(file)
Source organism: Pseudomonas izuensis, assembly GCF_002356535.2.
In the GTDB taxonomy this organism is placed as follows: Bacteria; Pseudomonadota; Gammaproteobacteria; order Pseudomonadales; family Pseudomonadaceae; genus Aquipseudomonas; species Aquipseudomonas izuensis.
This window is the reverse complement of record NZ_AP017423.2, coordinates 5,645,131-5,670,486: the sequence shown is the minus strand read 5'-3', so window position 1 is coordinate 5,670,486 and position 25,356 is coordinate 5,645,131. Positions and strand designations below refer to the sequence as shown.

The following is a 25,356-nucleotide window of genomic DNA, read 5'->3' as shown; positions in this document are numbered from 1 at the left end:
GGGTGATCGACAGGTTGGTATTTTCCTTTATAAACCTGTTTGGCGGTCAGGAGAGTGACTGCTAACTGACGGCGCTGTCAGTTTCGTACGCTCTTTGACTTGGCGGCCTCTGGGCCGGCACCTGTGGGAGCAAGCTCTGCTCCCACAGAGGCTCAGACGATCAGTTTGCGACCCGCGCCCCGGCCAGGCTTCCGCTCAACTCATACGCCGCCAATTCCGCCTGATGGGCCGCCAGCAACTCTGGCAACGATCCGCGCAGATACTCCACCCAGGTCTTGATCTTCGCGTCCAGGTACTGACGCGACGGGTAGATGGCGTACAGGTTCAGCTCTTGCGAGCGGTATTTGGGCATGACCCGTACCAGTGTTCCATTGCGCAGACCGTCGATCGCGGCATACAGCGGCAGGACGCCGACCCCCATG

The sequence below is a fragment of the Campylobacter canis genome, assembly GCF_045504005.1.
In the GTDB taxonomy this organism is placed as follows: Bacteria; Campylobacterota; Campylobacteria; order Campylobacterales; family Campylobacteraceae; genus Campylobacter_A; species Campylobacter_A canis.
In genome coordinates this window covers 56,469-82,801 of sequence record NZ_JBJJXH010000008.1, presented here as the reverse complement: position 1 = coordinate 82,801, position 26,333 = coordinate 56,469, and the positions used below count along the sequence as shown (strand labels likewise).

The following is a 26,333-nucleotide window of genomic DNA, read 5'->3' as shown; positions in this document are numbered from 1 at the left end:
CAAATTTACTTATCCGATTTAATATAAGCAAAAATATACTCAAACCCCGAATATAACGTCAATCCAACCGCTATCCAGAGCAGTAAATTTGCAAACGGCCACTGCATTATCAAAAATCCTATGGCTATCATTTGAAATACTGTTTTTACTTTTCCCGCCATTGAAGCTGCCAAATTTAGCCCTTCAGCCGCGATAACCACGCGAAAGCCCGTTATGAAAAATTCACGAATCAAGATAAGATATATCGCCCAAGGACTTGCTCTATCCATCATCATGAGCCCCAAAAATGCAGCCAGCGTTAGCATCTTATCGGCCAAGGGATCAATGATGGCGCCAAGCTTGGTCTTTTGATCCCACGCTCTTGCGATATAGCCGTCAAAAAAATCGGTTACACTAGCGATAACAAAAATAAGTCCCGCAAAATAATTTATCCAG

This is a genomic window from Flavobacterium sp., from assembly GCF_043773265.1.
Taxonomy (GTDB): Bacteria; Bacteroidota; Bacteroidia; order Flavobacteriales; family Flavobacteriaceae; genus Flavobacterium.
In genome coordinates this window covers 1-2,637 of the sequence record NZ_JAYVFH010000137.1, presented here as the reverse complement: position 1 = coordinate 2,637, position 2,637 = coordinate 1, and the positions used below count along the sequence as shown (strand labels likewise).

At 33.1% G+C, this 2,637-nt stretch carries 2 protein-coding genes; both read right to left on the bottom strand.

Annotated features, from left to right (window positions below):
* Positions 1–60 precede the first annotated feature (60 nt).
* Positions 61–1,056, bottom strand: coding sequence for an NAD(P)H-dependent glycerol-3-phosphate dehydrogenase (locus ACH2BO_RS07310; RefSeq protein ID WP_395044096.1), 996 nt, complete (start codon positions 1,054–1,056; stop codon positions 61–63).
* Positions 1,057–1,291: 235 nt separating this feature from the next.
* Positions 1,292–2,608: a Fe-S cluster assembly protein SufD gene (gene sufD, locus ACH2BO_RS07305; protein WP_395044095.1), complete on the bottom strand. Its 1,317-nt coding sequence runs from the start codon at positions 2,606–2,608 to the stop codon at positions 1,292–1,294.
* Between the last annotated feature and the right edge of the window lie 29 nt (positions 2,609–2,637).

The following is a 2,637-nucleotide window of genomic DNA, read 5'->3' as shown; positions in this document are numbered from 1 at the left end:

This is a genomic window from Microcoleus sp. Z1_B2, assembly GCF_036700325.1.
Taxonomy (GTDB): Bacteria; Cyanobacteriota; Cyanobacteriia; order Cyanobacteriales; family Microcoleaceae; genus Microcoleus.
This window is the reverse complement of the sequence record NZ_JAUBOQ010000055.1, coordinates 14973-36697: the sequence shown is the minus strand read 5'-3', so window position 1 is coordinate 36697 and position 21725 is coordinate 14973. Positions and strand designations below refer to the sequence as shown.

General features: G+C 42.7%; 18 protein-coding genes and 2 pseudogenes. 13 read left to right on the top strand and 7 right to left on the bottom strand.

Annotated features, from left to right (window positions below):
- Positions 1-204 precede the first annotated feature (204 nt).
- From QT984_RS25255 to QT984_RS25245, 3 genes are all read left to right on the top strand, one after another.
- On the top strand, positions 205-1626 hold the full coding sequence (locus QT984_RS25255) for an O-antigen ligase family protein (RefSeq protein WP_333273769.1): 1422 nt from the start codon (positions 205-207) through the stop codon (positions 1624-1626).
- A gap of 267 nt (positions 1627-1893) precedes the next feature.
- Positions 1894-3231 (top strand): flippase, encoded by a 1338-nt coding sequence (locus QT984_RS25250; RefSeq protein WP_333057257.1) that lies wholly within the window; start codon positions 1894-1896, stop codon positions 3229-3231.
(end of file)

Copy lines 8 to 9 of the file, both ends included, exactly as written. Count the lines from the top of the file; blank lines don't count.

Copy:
In genome coordinates this window covers 56,469-82,801 of sequence record NZ_JBJJXH010000008.1, presented here as the reverse complement: position 1 = coordinate 82,801, position 26,333 = coordinate 56,469, and the positions used below count along the sequence as shown (strand labels likewise).

The following is a 26,333-nucleotide window of genomic DNA, read 5'->3' as shown; positions in this document are numbered from 1 at the left end: